Forced to make a life in a city far from home and everything she knows, Liesel is the The Book Thief of the title, her story narrated by Death who follows her from this initially traumatic period in her life, and that of the nation of the Germany itself, through the many good and bad moments of her life to her death in far off Sydney, Australia many years later.
Liesel’s story can’t help but be intertwined with the epoch-searing events of the period, including the persecution and active extermination of the Jews of the people, including at nearby Dachau, most personally when the Hubermann household shelter the grown son of one of Hans’ military comrades of World War One, a Jewish man who effectively gave his life in place of Hans in battle one day.
Max Vandenburg, is given sanctuary as much because of Hans’ unwillingness to comply with a regime he views with great distrust as his honouring of a vow he made to Max’s father to repay a debt he owed him in any way the elder Vandenburg saw fit, and his story and that of Liesel are told against the backdrop of the every day goings on in Himmel Street and its place in the wider tableau of World War Two Germany.
Given the gravity of the world described in the book, you might think that having Death act as the narrator would be too much of a gimmick, a novelty designed to deflect the tremendous upheaval, pain and horror of the period.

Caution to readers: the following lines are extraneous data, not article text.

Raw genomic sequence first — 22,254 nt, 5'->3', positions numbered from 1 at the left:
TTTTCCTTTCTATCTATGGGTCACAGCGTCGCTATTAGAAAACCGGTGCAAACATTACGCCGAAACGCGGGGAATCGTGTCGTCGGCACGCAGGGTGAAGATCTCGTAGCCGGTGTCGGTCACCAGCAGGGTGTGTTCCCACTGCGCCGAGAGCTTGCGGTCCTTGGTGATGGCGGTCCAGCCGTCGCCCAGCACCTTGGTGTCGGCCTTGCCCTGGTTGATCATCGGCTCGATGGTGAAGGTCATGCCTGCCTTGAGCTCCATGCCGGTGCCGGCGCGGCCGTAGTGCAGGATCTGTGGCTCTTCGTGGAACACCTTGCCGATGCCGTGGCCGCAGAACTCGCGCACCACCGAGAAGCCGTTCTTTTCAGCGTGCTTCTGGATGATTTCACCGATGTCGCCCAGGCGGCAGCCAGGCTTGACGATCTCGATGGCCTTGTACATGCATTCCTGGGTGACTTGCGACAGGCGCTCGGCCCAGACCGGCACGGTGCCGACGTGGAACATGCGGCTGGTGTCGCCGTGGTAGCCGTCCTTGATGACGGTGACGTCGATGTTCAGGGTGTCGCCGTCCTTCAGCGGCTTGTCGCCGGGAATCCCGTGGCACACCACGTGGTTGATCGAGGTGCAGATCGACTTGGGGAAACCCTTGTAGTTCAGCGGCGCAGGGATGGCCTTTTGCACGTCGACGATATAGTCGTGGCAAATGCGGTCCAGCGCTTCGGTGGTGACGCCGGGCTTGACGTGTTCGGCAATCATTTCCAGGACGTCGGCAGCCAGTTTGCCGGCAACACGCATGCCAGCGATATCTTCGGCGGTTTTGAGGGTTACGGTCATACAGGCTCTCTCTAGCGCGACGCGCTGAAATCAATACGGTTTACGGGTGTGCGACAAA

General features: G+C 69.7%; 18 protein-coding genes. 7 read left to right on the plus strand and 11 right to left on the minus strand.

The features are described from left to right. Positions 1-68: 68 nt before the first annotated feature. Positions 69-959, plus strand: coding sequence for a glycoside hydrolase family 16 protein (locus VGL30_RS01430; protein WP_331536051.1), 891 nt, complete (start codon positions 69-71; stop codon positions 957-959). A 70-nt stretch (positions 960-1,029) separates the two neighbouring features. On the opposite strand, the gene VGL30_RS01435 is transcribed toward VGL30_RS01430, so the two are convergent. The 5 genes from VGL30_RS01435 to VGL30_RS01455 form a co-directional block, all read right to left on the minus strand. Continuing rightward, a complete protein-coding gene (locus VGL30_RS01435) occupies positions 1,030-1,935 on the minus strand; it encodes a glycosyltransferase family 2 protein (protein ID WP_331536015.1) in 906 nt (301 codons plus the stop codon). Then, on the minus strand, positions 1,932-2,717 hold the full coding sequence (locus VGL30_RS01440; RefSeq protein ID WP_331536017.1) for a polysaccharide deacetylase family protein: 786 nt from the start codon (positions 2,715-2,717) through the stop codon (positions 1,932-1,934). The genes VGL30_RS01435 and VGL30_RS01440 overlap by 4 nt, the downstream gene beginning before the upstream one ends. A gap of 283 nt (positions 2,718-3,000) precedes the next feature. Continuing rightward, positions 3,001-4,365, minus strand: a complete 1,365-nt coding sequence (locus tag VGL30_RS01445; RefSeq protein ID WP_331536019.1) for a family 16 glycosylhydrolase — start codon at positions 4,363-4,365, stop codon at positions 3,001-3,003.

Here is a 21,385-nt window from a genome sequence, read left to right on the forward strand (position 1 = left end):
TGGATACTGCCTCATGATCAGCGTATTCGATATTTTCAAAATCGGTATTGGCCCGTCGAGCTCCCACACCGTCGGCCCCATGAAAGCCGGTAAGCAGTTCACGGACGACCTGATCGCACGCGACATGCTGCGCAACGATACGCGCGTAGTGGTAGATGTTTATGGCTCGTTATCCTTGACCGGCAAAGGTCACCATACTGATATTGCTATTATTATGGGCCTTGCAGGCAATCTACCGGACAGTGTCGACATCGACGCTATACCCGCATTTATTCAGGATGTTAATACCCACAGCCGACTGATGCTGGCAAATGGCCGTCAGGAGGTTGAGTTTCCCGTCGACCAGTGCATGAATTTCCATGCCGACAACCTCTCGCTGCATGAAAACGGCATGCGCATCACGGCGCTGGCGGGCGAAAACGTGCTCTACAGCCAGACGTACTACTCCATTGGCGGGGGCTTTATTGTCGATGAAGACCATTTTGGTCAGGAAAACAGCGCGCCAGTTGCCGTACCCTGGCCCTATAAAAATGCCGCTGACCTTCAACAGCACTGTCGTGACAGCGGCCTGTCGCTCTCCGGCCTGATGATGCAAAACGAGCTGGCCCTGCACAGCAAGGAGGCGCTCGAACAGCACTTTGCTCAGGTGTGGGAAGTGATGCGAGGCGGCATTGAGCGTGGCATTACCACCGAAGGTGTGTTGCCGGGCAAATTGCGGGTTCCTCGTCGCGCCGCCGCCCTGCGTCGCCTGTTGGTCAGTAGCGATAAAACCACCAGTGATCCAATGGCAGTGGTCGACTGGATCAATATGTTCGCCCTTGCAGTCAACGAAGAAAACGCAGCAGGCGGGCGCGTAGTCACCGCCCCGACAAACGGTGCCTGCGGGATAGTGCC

Certainly the thought crossed my mind as Death began re-telling the events of Liesel’s life, her new life with the Hubermans, her staunch friendship and yes nascent teenage romance with romance, and her great love of the written word which began prior to her acquisition of literacy and grew in leaps and bounds after it.
Books are used as a motif in The Book Thief, a way of denoting growth, intimacy, friendship and camaraderie, a reminder that beyond this time, this street and this city lie infinite possibilities and ways of thinking and living, an especially important thing of which to be mindful when all official thought is narrow, intolerant and deadly those whom it does not include within its suffocatingly small and rigid boundaries.
And their presence mirrors the exquisitely nuanced, and beautifully rendered words of Zusak, who manages to infuse the events of the book with as much humour as pain, who takes ordinary, everyday events and gives them a vivacity and life, always striving to remind us that life is never easy or uncomplicated but it is also joyful and hopeful, no matter what the trials at hand.
“Himmel Street was a procession of tangled people, all wrestling with their most precious possessions. In some cases it was a baby. In others, a stack of photo albums or a wooden box. Liesel carried her books between her arm and her ribs.” (Walking to the air raid shelter, p. 399)
The great achievement of The Book Thief is that it unflinchingly addresses life in Nazi Germany in a way that is brutally honest without being wilfully sensationalist or overwrought.
It is simply presented as it is, and we are left to draw our own conclusions about what is right and what is wrong and what motivates the people who live throughout this time.
Zusak, writing with great restraint and remembering that it is the people, whatever their ilk that defines a moment in history, never overplays his hand, making his points with skilful ease and yes in many places, consummately lyrical, heart-rending beauty.
The Book Thief is a remarkable book, grappling with weighty, soul-searing events yes but a powerful, gorgeously written reminder, as you blink through the tears that will inevitably fall at book’s end, that true humanity and its many out workings such as literature, honour, family and love to name a few, are a wondrous thing to behold, even in the darkest days, and yes even when recounted by Death himself.
This is one book that was well worth the wait.